Setting up a LAMP stack on DigitalOcean

DigitalOcean logo

I’ve hosted most of my sites on a DreamHost shared server since 2005. It has always been easy to use and well maintained. But after DreamHost increased prices in March, I decided it was time to look at what else is available.

DigitalOcean has been on my radar for quite a while due to its reputation and inexpensive cloud servers (as little as $5 per month). I can run 2 or 3 cloud servers on DigitalOcean for about the same price as my DreamHost subscription. The downside of course is that the cloud servers are unmanaged, which means potentially more work for me to maintain. I have some experience running an unmanaged Rackspace server in my previous job, so I decided to go ahead and give it a try.

Setting up the server

The initial sever setup was pretty straightforward. I used the DigitalOcean dashboard to create a new server (called a Droplet), choosing “LAMP on Ubuntu” from the marketplace, which came pre-configured with most of what I needed to run my PHP sites. I’ve heard the WordPress image is pretty good (and would probably be much easier for setting up a WordPress site), but I have a mixture of PHP sites, which is why I went for a basic LAMP stack.

Be sure to check the “Monitoring” box under “Select additional options” to install the DigitalOcean metrics agent if you want some additional graphs on your DigitalOcean dashboard. I didn’t do this during the Droplet setup, so I just had to install the package myself to get the extra monitoring.

Once the Droplet was created, DigitalOcean provided a nice set of “get started instructions” to read, with general information such as where to find my server IP address, the MySQL root password, and the location of the web root. The instructions included links for How To Set Up Apache Virtual Hosts on Ubuntu and How To Secure Apache with Let’s Encrypt on Ubuntu, which uses a pre-installed certbot package that makes generating SSL certificates easy.

Next, I went through the Initial Server Setup with Ubuntu guide, which I used to set up a new user with admin privileges and external access (as it’s generally discouraged to use the root account regularly). I skipped the firewall steps, which were automatically set up with the LAMP Droplet image.

That’s all I needed for the basic server setup. I then added the Apache virtual hosts for my websites, imported my databases, and I was good to go.

Installing updates

One of my primary concerns with running an unmanaged server is keeping it updated. After running for a week, there were already quite a few updates to install.

Package updates are pretty easy to install and can be handled by a one-line command I found on a DigitalOcean community page:

sudo apt-get update && sudo apt-get dist-upgrade

There’s a good answer on Ask Ubuntu explaining exactly what all of this does.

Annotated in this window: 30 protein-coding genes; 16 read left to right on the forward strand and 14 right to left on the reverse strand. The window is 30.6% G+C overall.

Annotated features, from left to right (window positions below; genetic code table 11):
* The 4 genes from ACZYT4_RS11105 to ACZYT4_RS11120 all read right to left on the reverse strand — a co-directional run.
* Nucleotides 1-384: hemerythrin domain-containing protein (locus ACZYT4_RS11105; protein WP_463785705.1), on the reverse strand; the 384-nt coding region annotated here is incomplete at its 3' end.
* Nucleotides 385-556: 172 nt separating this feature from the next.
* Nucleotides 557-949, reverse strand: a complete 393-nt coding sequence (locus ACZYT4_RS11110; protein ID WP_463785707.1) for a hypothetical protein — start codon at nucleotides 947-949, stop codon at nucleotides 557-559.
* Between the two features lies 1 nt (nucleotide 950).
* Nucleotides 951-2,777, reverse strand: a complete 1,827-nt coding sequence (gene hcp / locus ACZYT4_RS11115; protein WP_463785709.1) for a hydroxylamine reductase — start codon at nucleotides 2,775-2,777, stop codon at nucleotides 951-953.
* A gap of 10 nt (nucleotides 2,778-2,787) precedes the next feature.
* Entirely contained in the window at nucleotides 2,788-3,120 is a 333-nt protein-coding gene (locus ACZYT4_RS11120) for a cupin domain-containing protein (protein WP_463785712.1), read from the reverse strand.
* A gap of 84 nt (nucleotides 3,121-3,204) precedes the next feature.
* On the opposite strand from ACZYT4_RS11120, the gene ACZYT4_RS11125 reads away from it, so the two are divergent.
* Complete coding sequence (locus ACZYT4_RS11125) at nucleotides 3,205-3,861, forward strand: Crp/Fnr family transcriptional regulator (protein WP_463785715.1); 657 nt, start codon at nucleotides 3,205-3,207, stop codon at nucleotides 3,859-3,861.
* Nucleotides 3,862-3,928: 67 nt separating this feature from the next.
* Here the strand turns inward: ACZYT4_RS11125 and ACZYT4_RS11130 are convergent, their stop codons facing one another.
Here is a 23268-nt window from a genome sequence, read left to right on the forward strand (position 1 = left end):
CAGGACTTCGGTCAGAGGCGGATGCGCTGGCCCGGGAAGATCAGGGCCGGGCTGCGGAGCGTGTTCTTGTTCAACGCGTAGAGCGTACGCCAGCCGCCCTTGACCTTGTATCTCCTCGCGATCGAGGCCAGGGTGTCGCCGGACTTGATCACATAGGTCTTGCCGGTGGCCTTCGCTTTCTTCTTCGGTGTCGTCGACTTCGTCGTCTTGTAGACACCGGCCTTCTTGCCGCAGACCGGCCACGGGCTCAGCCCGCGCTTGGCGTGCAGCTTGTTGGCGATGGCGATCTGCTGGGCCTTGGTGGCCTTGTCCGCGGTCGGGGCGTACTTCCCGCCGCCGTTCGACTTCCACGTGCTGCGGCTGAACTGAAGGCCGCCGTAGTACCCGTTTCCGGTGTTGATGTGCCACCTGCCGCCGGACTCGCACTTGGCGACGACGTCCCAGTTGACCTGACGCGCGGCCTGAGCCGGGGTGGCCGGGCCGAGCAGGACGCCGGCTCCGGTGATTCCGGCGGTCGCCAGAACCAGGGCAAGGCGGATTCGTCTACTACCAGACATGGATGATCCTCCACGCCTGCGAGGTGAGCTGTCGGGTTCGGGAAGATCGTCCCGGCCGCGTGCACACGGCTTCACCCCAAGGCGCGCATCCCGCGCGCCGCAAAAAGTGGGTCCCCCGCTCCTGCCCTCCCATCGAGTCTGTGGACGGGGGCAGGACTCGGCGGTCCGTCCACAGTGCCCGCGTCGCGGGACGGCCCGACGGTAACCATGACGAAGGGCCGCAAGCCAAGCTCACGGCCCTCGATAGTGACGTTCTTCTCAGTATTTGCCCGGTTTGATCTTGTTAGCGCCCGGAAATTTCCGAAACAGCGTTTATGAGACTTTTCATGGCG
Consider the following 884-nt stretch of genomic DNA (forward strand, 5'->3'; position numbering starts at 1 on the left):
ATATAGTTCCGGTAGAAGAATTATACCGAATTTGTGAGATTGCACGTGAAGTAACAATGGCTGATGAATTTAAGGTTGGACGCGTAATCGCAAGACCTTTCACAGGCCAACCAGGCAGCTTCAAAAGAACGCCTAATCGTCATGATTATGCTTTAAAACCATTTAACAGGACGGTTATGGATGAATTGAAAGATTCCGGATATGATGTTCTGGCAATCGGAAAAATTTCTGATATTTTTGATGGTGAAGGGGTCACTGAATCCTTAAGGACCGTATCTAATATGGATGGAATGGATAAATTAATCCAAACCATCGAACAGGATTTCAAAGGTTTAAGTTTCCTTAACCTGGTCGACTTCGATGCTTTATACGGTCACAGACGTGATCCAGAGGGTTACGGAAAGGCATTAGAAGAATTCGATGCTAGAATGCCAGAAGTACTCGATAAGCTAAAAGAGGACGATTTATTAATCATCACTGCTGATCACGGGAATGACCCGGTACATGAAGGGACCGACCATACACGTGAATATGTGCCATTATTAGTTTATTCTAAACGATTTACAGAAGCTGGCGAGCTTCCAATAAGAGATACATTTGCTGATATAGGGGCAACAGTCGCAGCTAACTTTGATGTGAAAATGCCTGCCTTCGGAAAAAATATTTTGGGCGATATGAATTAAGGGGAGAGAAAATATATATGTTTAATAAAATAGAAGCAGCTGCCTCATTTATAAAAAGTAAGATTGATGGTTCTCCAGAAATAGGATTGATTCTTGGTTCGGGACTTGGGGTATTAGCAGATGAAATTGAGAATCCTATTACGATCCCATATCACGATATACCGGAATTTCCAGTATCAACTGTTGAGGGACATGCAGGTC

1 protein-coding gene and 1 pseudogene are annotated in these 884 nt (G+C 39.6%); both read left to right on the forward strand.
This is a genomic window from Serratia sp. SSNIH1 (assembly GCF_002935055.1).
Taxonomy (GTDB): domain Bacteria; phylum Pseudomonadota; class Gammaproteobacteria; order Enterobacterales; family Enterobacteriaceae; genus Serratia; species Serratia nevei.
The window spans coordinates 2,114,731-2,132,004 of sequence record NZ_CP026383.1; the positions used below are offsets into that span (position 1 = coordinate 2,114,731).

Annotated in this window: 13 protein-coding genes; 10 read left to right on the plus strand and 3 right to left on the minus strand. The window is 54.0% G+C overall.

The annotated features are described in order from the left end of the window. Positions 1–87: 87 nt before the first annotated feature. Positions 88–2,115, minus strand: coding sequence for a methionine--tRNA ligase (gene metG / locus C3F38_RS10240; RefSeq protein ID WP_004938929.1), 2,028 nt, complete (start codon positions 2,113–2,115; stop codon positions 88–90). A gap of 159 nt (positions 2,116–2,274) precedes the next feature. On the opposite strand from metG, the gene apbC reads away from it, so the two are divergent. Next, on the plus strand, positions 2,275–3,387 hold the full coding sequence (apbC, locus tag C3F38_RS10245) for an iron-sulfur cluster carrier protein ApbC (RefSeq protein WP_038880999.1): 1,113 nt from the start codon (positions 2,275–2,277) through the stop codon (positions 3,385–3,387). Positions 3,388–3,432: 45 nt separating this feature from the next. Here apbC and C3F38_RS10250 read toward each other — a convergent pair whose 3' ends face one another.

For upgrading to future releases of Ubuntu, it’s a much different story. There is a tutorial on DigitalOcean for [upgrading Ubuntu](https://www.digitalocean.com/community/tutorials/how-to-upgrade-to-ubuntu-20-04-focal-fossa "How To Upgrade to Ubuntu 20.04 Focal Fossa”), but at the beginning of the article, they recommend migrating data to a new server rather than upgrading an existing one. Fortunately, if you choose an Ubuntu LTS release, it should be years before the server will need an upgrade.

Additional thoughts and concerns

  • Performance: I wasn’t sure how well an inexpensive cloud server would run, but so far, it feels like a performance upgrade over the shared server.
  • Downtime: DigitalOcean promises 99.99% uptime, but I’ve already received a few downtime notices from Jetpack for my WordPress site. This is something that would happen on DreamHost from time to time as well. I did have one morning where all my sites on the new server were unresponsive for a few minutes. Looking at the performance graph showed a huge spike across the board during that time, so it will be something to keep an eye on.
  • Backups: DigitalOcean has an option for a weekly Droplet backup for $1 more per month, but that’s all they offer. I would like to have all my databases and files backed up a bit more regularly, so I will probably end up writing shell scripts to handle that.
  • SSL certificate renewal: Let’s Encrypt certificates are only valid for ninety days and then need to be renewed, something DreamHost handled for me. DigitalOcean says the certbot package should automatically take care of the renewal when needed, but it will be interesting to see what happens in a few months.

What’s next

I would like to get a cron job set up to handle the server updates. I don’t want to be regularly installing updates and restarting the server manually.

I’ve also considering installing phpMyAdmin, because it’s something I’ve always used in the past to manage my databases. On the other hand, I know it’s not needed, and I’m kind of enjoying figuring out how to get by without it.

Running a server on DigitalOcean is going to be a bit more work than a shared server on DreamHost, but it doesn’t look to be too difficult. Also, there’s a part of me that enjoys doing this sort of work and figuring things out. We’ll see how I feel if/when things start to break. But for now, things are running smoothly, and my websites feel a bit faster on the new server.

Resources

Leave a Reply

This site uses Akismet to reduce spam. Learn how your comment data is processed.